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Hamburg, the city of bridges

Hamburg, the city of bridges

Despite being located astride the River Elbe, some 100 km from the North Sea, Hamburg is a major port city. It has the country's biggest port—the second-busiest in Europe and only the third largest in the world, after London and New York. Hamburg has to be in your travel bucket list  if you  love water, ships and harbours. Let me tell you that it is also a popular tourist destination because of its scenic beauty and unique blend of historical monuments and modern pubs and nightclubs, including the world-renowned red light district, the Reeperbahn.

Hamburg is practically bordered on all sides by water. The Alster River has been divided into two lakes that lie on either side of the city, the Binnen and Aussenalster (Inner and Outer) and the River Elbe flows right through into the North Sea. All this water means an abundance of canals, streams and bridges. In fact, it's a little-known fact that Hamburg has more bridges inside its city limits than any other city in the world and more canals than Amsterdam and Venice combined. Let’s discover some remarkable bridges in Hamburg.


The Kohlbrandbrucke was inaugurated in 1974 and is one of the most prominent landmarks in Hamburg. it was the longest cable-stayed bridge span in the world. Now, it is the second longest bridge in Germany.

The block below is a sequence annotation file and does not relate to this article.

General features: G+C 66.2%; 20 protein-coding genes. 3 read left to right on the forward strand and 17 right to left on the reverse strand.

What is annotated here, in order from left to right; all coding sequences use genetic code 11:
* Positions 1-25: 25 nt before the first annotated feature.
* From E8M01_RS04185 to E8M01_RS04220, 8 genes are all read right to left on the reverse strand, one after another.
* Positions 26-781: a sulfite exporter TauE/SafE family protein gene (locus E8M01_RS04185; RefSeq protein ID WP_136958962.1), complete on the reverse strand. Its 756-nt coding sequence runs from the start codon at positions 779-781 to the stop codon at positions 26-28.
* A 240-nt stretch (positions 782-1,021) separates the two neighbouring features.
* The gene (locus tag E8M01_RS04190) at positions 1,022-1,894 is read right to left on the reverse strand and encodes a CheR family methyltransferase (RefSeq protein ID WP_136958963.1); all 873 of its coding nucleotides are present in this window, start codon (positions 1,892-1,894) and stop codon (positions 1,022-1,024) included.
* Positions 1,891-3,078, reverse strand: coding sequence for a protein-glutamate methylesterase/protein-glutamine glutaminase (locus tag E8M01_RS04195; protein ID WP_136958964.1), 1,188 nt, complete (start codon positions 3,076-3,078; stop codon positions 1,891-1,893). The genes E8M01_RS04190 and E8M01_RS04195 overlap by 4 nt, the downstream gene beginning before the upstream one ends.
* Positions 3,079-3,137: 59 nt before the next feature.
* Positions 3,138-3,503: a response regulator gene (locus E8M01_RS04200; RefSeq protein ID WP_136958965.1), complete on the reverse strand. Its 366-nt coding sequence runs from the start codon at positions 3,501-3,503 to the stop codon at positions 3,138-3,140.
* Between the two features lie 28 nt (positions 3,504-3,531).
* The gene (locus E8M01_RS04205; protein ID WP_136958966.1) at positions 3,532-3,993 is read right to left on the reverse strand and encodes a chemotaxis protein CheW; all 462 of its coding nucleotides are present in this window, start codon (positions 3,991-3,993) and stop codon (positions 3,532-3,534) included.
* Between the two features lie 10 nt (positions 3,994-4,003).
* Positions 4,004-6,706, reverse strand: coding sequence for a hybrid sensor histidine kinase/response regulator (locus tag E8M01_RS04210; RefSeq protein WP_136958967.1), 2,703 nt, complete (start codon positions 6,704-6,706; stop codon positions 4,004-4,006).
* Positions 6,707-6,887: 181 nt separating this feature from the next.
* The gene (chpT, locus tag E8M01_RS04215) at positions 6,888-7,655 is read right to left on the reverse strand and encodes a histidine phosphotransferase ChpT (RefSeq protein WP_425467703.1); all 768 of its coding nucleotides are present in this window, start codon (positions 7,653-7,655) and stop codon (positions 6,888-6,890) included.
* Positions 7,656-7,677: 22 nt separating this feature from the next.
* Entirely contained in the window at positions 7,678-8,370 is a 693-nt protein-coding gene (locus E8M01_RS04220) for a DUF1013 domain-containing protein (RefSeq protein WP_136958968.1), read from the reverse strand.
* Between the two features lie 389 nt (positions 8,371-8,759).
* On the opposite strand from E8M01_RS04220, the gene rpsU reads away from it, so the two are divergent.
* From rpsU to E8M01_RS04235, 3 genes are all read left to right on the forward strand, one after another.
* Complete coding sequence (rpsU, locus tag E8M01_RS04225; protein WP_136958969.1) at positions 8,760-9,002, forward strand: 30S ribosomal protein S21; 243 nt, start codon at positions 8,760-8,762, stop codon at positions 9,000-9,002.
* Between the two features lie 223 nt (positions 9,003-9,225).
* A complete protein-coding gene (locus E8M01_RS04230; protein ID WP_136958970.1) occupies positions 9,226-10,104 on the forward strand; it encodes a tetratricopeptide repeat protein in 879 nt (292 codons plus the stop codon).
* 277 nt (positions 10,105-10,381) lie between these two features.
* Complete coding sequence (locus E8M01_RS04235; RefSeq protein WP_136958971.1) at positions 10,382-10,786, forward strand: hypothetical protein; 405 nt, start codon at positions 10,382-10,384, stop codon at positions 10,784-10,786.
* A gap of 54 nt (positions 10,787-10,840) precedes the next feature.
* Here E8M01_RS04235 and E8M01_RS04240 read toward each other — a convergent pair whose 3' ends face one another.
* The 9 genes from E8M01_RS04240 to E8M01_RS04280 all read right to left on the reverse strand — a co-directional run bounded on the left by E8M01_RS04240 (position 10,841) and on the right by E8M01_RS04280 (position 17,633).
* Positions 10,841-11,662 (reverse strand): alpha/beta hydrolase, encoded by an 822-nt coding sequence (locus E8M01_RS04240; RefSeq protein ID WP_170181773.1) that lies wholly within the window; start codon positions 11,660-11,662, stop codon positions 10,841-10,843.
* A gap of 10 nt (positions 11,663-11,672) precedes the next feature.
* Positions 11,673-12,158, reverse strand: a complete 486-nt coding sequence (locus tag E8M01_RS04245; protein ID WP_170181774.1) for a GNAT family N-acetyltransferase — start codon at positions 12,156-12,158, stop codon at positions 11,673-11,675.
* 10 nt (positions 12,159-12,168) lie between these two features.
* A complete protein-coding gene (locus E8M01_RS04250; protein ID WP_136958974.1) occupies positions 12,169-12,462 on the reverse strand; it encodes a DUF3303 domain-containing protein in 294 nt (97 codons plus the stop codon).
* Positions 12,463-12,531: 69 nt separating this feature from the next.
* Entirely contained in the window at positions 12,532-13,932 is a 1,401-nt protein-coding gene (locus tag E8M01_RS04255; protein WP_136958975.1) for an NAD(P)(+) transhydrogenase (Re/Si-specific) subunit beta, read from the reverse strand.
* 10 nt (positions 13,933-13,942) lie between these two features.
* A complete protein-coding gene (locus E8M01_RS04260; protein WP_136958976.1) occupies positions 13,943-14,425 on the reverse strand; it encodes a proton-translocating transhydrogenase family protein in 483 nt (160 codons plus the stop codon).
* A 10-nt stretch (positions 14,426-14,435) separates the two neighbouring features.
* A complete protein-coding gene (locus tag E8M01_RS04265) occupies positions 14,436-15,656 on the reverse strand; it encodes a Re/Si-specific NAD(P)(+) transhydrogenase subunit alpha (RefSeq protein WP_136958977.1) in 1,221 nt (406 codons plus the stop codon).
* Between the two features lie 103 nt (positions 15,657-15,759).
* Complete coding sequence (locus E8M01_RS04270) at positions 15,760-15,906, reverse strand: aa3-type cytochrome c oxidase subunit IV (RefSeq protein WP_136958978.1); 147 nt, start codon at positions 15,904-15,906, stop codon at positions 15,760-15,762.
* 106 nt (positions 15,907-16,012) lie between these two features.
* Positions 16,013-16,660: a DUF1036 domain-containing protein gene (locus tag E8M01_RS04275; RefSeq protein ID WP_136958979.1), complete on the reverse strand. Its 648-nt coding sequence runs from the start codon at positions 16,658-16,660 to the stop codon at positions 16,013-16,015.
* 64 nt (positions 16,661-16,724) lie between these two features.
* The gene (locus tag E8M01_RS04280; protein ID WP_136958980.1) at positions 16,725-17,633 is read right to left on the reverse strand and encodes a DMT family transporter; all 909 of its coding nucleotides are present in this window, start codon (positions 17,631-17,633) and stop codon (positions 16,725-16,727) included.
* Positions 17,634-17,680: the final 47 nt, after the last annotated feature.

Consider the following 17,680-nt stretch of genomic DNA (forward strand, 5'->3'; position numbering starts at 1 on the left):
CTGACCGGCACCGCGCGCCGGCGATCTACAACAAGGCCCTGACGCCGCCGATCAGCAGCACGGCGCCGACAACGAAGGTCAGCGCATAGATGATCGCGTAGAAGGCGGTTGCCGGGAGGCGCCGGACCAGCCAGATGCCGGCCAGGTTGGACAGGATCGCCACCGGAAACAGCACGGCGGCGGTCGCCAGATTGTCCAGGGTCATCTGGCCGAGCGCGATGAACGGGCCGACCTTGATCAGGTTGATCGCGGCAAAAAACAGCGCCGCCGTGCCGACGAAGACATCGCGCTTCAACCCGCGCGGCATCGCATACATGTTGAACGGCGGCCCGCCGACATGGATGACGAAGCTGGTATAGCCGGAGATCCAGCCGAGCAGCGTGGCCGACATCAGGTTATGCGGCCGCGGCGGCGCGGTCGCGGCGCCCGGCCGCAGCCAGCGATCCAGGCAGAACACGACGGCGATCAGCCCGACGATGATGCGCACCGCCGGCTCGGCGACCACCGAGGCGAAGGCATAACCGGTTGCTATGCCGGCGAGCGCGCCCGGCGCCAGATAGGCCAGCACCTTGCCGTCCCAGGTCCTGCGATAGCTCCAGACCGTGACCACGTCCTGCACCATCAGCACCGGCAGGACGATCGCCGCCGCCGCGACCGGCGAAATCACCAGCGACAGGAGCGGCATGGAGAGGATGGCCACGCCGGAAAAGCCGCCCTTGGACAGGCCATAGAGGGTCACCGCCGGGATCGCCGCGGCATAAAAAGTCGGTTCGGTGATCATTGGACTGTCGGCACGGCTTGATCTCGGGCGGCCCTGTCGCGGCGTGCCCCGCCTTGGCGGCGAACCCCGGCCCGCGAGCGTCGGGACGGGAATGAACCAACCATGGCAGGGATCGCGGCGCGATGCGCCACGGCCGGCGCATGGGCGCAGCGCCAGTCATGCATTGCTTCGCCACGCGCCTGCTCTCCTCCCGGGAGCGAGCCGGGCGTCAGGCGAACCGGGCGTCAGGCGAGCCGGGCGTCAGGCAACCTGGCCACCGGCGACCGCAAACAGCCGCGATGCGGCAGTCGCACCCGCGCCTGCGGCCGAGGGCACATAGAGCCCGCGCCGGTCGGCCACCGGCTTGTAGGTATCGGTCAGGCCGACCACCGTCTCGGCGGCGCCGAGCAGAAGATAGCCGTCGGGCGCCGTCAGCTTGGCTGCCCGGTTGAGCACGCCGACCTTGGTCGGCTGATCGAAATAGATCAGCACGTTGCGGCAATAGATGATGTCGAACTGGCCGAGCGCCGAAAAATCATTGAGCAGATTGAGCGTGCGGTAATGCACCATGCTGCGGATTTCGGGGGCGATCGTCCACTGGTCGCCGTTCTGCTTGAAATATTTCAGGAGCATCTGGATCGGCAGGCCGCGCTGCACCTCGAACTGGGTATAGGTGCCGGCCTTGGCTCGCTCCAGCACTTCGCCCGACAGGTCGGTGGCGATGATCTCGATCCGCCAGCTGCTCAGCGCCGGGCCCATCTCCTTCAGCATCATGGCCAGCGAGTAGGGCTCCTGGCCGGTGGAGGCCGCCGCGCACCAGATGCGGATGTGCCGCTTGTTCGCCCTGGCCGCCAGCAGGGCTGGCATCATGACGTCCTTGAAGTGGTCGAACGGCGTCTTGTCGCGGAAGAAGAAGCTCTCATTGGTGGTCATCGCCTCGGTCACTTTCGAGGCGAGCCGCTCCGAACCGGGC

The Kattwyk Bridge over the Suderelbe is a 290 m long vertical lift bridge with two 70 m high end portals for the rail and road transport. A special feature of the bridge is that the rails on the bridge are in the middle of the road carriageway. Since the Kattwyk Bridge is shared by both rail and road, vehicular traffic is blocked when a freight train is passing..


The Brooks Bridge leading into the Speicherstadt was inaugurated in 1887. The bridge is adorned by four statues one at each of its corners. The original sculptures were destroyed in the Second World War. The current sculptures were erected in 2001.


Zollenbrucke is the oldest bridge in the city, dating back to 1663. The 25-m-long bridge, with its three differently-sized arches, consists of sandstone blocks. The railings and lanterns are from the 19th century, when the bridge was widened.

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